Secondly, at no point during a break in Sunday’s Kings game did the Nuggets honor Karl with a video tribute – a la what they did when the New York “Nuggets” of Carmelo Anthony, J.R. Smith, Kenyon Martin and Raymond Felton came to town in March of 2013. During that game, the Nuggets’ classily welcomed the four ex-Nuggets back with a brief video tribute thanking them for their time in Denver. Put more bluntly, Ray Felton received a longer tribute for playing in all of 21 games in a Nuggets uniform than did George Karl – who coached the Nuggets to nine consecutive playoff series and five 50-plus win seasons.

(It should be noted that the Nuggets also didn’t acknowledge the return of Andre Miller, the franchise’s third all-time assists leader who nows plays backup point guard for Karl’s Kings.)

But perhaps we shouldn't be surprised. In the spring of 2014, the Nuggets produced a cinematic-quality video titled "The Scripture of Mile High" that attempted to connect the team's thrilling and memorable past to its present. While the video is exceptionally well produced, it missed the mark in many ways but no more so than by not featuring Karl for even one second in the entire two-and-a-half minute video:

Karl's omission in "The Scripture of Mile High" combined with no ceremonial tribute on Sunday's game makes it seem as though the Nuggets have vacated Karl's 423 wins (second by just nine games to Moe) from the Nuggets' record books, when instead Karl's name probably deserves a spot in the Pepsi Center rafters alongside Moe's.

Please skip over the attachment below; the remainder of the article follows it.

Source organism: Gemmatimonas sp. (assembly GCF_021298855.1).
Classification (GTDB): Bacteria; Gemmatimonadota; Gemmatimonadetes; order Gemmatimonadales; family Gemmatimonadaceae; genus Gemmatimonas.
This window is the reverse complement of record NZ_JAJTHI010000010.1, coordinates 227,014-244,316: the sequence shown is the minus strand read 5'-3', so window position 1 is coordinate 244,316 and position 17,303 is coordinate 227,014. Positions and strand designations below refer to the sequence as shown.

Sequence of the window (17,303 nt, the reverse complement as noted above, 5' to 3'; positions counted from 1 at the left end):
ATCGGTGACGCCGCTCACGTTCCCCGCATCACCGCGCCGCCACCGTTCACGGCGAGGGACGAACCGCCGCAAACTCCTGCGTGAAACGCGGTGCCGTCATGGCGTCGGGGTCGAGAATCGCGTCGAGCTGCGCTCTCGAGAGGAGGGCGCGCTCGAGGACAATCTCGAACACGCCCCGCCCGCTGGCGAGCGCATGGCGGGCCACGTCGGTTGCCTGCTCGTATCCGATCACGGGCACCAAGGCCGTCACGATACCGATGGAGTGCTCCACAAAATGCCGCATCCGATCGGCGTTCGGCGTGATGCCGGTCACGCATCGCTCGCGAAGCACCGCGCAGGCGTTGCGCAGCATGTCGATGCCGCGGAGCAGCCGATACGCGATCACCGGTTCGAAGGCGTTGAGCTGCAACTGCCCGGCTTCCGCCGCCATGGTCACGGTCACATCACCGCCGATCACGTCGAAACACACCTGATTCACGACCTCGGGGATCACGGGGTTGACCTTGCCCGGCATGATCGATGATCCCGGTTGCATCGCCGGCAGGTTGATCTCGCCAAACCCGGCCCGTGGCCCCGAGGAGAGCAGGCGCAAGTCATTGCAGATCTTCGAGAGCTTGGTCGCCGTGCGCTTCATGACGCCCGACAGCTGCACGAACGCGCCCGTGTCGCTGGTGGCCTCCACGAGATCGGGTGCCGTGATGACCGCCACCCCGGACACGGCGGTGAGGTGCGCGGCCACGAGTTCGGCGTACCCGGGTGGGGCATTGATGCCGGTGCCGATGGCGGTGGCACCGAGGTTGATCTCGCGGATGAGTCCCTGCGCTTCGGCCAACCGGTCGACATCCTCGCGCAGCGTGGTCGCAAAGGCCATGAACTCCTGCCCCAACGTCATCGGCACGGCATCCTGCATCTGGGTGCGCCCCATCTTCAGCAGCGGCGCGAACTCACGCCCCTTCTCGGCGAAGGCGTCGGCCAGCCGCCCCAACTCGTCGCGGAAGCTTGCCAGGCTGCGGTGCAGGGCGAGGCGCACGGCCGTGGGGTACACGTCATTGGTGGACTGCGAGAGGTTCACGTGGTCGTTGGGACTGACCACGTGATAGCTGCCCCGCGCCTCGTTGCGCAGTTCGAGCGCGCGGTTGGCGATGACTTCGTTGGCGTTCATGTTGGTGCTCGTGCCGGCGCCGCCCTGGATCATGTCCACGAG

This isn't to suggest that the Nuggets organization is devoid of class when honoring its past contributors, which makes the Karl omission so startling. In January of 2014, the Nuggets showed a world of class by honoring former team president Carl Scheer, the man who saved pro basketball in Denver. Just last week, the Nuggets honored Fat Lever who, despite only playing six seasons in a Nuggets uniform, was the best point guard ever to represent the franchise. And about a year ago, the Nuggets commemorated the 20th anniversary of the 1993-94 eighth-seeded Nuggets (who famously upset Karl's first-seeded Seattle Supersonics in the playoffs) by flying in many members of the team and having the entire 2013-14 squad don those 1993-94 uniforms for the game. All unforgettable nights for die-hard Nuggets fans like myself.

But in the case of Karl's return, the Nuggets really missed a golden opportunity to make amends with their former coach. A one-minute video tribute and/or an announcement from the public address announcer would have been great … and easy to do.

All that said, it is none other than Karl who will probably have the last laugh. At least for the immediate future. Because on Sunday against the Nuggets, Karl’s Kings got their collective butts kicked 122-111 … guaranteeing that Karl’s Kings will have a worse record than Denver’s and a better shot at a top-three selection in June’s NBA Draft. Should the Kings land a higher pick than the Nuggets and combine that top lottery pick with talented players already on the Kings roster like DeMarcus Cousins, Rudy Gay and Ben McLemore, don’t be surprised if it’s the Kings who kick the Nuggets butt when they visit the Pepsi Center next season.